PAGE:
It is mostly made in factories these days: making it from scratch involved rubbing and rolling crushed semolina grains of varying sizes, and spritzing them with sea water so that the particles would adhere and form the granules. The granules would then be dried and stored.
On its own, Couscous is fairly bland — just as rice and potatoes would be if you served them on their own. But like rice and potatoes, it is used as a side for some dishes, and as the basis of others.
Purists will maintain that, just as they do in North Africa, Couscous should always be steamed and never boiled. There’s lot of other things they do in North Africa that would get you nicked for doing here. Besides that, I don’t suppose you’ll see these purists actually making their Couscous by hand, the way some still do in the Middle East and Mediterranean Africa.
In the Middle East, Couscous is usually served with savoury stews called Tagines — serving the same function, in a way, as our mashed potatoes do in soaking up gravy.
In 2006, a survey conducted for the French magazine VSD found that couscous was the favourite dish in France. Paella, pizza and spaghetti bolognaise also ranked highly. 
There are two ways to prepare Couscous: steaming it, or pouring boiling water on it and letting it sit to re-hydrate. The standing method is handy if you don’t happen to have a stove with 8 burners on it and the burners you do have are already claimed by other pots. You can use boiling water or stock. Pour enough on to cover the Couscous and have 1/4 inch (5 mm) of liquid on it beyond that. Cover it with a plate or plastic wrap, and let sit for about 10 minutes, then fluff with a fork. It should be soft, and if it isn’t, add a little more boiling water, mix it in, and then re-cover for a few more minutes.
The Couscous shouldn’t be mushy, or very wet; the granules should be tender to the bite and should separate from each other when forked.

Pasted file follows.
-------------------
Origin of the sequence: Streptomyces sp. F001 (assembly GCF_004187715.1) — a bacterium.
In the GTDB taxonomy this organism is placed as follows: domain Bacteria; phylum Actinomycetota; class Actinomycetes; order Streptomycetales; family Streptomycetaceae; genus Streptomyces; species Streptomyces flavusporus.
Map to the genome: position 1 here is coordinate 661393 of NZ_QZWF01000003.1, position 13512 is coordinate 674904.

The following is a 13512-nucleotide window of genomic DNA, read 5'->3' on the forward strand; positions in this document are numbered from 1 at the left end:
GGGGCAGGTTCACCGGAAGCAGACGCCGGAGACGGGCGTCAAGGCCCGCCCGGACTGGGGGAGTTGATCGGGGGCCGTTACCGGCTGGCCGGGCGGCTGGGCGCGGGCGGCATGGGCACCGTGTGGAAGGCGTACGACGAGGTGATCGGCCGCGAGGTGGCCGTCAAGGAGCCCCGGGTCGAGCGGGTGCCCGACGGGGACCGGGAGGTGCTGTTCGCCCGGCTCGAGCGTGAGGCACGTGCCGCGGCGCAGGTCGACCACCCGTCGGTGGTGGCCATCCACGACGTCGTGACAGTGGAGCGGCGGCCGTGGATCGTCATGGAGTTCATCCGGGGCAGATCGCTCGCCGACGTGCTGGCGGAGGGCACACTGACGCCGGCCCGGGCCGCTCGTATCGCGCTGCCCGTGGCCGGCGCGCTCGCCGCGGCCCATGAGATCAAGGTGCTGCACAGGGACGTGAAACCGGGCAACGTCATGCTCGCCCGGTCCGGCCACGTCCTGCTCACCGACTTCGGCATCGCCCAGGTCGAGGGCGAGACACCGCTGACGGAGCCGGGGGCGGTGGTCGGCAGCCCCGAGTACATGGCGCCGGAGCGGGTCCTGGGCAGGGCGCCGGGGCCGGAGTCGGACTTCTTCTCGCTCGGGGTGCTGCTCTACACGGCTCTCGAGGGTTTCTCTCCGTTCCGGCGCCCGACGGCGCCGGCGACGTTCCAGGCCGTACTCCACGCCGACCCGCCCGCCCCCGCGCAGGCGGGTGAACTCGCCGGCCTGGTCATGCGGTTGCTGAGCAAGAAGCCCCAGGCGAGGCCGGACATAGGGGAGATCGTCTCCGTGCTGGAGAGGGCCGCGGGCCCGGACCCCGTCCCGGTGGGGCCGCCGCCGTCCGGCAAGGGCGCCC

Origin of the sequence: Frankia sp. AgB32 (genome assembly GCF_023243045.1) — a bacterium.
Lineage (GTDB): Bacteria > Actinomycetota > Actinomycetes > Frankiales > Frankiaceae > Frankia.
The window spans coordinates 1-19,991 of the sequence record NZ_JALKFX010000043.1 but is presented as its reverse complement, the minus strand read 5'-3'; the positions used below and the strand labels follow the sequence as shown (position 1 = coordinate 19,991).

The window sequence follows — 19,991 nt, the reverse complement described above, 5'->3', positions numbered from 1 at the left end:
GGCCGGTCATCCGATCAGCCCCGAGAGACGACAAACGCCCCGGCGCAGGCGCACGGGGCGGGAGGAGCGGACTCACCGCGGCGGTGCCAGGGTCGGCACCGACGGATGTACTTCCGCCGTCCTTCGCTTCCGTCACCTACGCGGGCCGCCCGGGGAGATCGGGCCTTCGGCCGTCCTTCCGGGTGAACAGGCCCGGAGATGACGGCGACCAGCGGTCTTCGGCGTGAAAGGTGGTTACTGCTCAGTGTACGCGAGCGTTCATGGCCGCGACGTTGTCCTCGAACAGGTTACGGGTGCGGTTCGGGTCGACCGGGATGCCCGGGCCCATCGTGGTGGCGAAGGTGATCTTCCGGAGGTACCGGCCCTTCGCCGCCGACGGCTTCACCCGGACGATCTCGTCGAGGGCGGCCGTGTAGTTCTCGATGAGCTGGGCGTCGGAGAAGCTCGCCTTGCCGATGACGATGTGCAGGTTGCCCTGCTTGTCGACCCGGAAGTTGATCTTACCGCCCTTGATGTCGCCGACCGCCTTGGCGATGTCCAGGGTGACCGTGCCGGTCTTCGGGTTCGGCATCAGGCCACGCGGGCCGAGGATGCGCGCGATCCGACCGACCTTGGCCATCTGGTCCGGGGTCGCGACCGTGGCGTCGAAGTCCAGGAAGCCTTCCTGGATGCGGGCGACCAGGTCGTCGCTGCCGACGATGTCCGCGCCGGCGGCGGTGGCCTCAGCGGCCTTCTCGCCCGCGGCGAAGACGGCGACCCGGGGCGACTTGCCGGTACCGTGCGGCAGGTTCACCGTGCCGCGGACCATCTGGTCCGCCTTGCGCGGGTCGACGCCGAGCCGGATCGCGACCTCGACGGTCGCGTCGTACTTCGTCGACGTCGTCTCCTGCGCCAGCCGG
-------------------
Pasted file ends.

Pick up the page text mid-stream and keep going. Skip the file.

Once it is cooked, you can then use it as you need to in your recipe. To use it as a side, add some olive oil or butter and anything else that strikes your fancy to tart it up.
You will read in a few places that an average serving should be 1 oz (30g), but these people must be feeding Pixies. Allow instead 1/2 cup / 3 oz / 100g of uncooked couscous per person.
You can make a fancy stuffing for poultry and meat out of cooked Couscous.
And, as a helpful hint for the Purists, in Morocco, Couscous is actually cooked 3 times. It’s rinsed in cold water, steamed for 5 minutes, then the process is repeated twice more. We’ll expect them to get right on it.
1 cup uncooked couscous = 7 oz uncooked = 200g uncooked = 2 1/2 – 3 cups cooked
Will keep at room temperature in a tightly-sealed bag or container.
Couscous has been made in North Africa for over 1,400 years. About the 9th century AD, the Arabs introduced it to parts of Sicily and in those parts it remains part of the daily cooking.
Couscous has been manufactured in the United States since 1993.
Literature & Lore
“Extract of a letter from Gibraltar, May 16 . “A few days ago arrived his majesty’s cutter, captain Ferritur, from Tetuan [Ed: Tetouan, Morocco], who says, that when he was there, it being the Moorish festival, the governor, and all the heads of the town, dined with Joseph Popham, Esq, his majesty’s consul-general; there was in the middle of the table a large dish of Cusscussa the general food of the country, the rest of the victuals was in the English manner; their drink was butter-milk and lemonade; there was no wine at the table for fear of giving offence, it being contrary to their law to drink wine.” — London Annual Register. London, England. 1 January 1761. Page 130.
It’s not entirely certain where the word “Couscous” came from; one of the more plausible explanations attributes it to an Arabic dialect word — kaskasah — meaning to grind or pound.
 Randall, Colin. French abandon traditional cuisine in favour of couscous. London: Daily Telegraph. 31 March 2006.